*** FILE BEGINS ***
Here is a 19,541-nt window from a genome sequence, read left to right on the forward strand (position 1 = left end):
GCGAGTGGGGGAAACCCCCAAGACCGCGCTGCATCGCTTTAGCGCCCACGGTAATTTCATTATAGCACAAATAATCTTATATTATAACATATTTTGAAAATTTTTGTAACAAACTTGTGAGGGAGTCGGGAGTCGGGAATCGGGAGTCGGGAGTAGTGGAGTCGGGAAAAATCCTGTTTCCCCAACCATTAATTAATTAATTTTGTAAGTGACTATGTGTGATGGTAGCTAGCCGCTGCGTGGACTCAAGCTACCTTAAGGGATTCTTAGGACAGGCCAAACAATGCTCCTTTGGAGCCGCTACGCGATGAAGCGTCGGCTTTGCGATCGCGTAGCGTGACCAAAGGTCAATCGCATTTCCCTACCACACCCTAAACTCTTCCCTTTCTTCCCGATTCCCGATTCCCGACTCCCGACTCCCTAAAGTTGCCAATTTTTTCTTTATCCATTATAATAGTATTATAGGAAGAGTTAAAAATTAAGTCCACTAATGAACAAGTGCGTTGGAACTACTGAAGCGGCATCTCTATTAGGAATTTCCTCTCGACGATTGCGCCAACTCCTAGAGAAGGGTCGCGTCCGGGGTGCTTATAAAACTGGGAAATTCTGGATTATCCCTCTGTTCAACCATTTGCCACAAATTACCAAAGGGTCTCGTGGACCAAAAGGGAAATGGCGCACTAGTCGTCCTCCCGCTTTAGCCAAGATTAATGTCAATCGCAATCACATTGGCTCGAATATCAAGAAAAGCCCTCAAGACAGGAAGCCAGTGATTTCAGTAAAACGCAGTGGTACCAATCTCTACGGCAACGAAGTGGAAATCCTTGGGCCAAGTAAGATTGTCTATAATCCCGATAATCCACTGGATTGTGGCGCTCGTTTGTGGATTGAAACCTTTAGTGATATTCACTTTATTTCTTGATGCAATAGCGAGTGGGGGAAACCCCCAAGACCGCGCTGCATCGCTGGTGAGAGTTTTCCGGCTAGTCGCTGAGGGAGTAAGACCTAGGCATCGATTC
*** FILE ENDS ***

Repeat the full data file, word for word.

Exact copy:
Here is a 19,541-nt window from a genome sequence, read left to right on the forward strand (position 1 = left end):
GCGAGTGGGGGAAACCCCCAAGACCGCGCTGCATCGCTTTAGCGCCCACGGTAATTTCATTATAGCACAAATAATCTTATATTATAACATATTTTGAAAATTTTTGTAACAAACTTGTGAGGGAGTCGGGAGTCGGGAATCGGGAGTCGGGAGTAGTGGAGTCGGGAAAAATCCTGTTTCCCCAACCATTAATTAATTAATTTTGTAAGTGACTATGTGTGATGGTAGCTAGCCGCTGCGTGGACTCAAGCTACCTTAAGGGATTCTTAGGACAGGCCAAACAATGCTCCTTTGGAGCCGCTACGCGATGAAGCGTCGGCTTTGCGATCGCGTAGCGTGACCAAAGGTCAATCGCATTTCCCTACCACACCCTAAACTCTTCCCTTTCTTCCCGATTCCCGATTCCCGACTCCCGACTCCCTAAAGTTGCCAATTTTTTCTTTATCCATTATAATAGTATTATAGGAAGAGTTAAAAATTAAGTCCACTAATGAACAAGTGCGTTGGAACTACTGAAGCGGCATCTCTATTAGGAATTTCCTCTCGACGATTGCGCCAACTCCTAGAGAAGGGTCGCGTCCGGGGTGCTTATAAAACTGGGAAATTCTGGATTATCCCTCTGTTCAACCATTTGCCACAAATTACCAAAGGGTCTCGTGGACCAAAAGGGAAATGGCGCACTAGTCGTCCTCCCGCTTTAGCCAAGATTAATGTCAATCGCAATCACATTGGCTCGAATATCAAGAAAAGCCCTCAAGACAGGAAGCCAGTGATTTCAGTAAAACGCAGTGGTACCAATCTCTACGGCAACGAAGTGGAAATCCTTGGGCCAAGTAAGATTGTCTATAATCCCGATAATCCACTGGATTGTGGCGCTCGTTTGTGGATTGAAACCTTTAGTGATATTCACTTTATTTCTTGATGCAATAGCGAGTGGGGGAAACCCCCAAGACCGCGCTGCATCGCTGGTGAGAGTTTTCCGGCTAGTCGCTGAGGGAGTAAGACCTAGGCATCGATTC